Officials with the Florida Fish and Wildlife Conservation Commission (FWC) are urging people to learn more about local wildlife if they want to help. According to a statement, there were at least three reports last month of “well-intentioned good Samaritans” releasing gopher tortoises into the ocean where they drown.
Gopher tortoises frequently build nests in sand dunes close to the locations of sea turtle nests. However, gopher tortoises like most other species of tortoise cannot swim.
FWC officials urge animal lovers to examine the animals more closely and learn to spot the difference between the two types of animals. Gopher tortoises, which live on land, have toes with claws on each toe for digging. Sea turtles spend almost all of their lives in the water and have flippers designed for swimming, with one or two clawed toes used for digging on the sea floor and creating nests for their eggs.
A variety of resources are available online to help people learn the differences between the different types of animals; turtles, terrapins and tortoises. They all look roughly similar at first glance and obviously come from common ancestors but lead very different lives.
“We often have guests calling tortoises turtles and terrapins tortoises, so which is which and what is the difference? They are all reptiles and they all have shells but the basic difference between them is turtles live in water, tortoises live on land and terrapins are a bit of both, but there’s more to it than that. So this week we are taking a look at the differences between these three very cool creatures,” reads the Londolozi web site.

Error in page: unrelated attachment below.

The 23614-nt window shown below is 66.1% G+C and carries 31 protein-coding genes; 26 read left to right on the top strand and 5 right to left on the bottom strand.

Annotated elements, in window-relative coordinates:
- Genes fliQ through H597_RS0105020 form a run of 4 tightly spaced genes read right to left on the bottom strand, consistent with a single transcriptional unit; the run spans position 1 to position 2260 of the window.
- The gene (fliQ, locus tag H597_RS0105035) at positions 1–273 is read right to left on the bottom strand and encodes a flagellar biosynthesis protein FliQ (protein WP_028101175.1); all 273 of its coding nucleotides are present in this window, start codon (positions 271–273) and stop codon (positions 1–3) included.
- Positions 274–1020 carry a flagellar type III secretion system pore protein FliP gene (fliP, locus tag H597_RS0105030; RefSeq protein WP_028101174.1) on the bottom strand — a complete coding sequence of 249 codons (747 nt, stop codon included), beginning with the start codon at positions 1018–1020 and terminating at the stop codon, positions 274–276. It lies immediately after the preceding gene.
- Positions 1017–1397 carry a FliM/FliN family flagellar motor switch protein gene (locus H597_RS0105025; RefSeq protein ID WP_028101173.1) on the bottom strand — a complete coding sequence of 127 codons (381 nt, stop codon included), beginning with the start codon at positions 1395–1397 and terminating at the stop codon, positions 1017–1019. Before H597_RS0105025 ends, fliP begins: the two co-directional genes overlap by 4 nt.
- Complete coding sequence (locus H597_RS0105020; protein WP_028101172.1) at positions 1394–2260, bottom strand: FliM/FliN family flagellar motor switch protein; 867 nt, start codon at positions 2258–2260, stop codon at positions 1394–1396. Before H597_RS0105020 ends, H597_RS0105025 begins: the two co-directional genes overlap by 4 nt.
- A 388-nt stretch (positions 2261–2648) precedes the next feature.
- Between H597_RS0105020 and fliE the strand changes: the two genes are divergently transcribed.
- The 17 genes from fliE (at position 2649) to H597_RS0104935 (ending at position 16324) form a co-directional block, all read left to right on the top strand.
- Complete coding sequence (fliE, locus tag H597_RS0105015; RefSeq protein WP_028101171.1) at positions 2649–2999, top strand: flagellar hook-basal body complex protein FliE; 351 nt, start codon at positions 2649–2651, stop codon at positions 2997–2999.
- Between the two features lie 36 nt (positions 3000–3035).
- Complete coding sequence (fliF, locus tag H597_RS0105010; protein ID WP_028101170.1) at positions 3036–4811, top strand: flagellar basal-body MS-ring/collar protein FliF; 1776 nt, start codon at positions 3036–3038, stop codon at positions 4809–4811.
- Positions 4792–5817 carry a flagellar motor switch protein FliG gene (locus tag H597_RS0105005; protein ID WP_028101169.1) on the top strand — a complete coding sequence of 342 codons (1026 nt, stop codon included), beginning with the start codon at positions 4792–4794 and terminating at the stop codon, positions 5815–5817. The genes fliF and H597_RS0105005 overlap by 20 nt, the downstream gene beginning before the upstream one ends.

The San Diego Zoo and North Carolina Aquarium web sites also have simple pages devoted to the differences between the animals. The FWC has a photo gallery devoted to gopher tortoises on Flickr.
It is important to find credible sources when researching issues like this. The problem is not helped by articles like this and this. The gopher tortoise is not alone, no tortoise species swims very well.
All five sea turtle species native to Florida and, in fact, nearly all known sea turtle species are listed as endangered or threatened.
According to the National Oceanic and Atmospheric Administration (NOAA), the loss of habitat including important nesting grounds, accidental bycatch of turtles by the fishing industry and vessel strikes have all contributed to the current decline in numbers. Under US law, 10 sea turtle species are currently listed as “endangered” and six others are listed as “threatened”.
Many tortoise species are also listed as endangered or threatened. This includes the gopher tortoise which has also seen much of its habitat lost to development or divided by roadways.
The FWC encourages citizens to contact wildlife or animal control officials before attempting to ‘help’ any wild animal.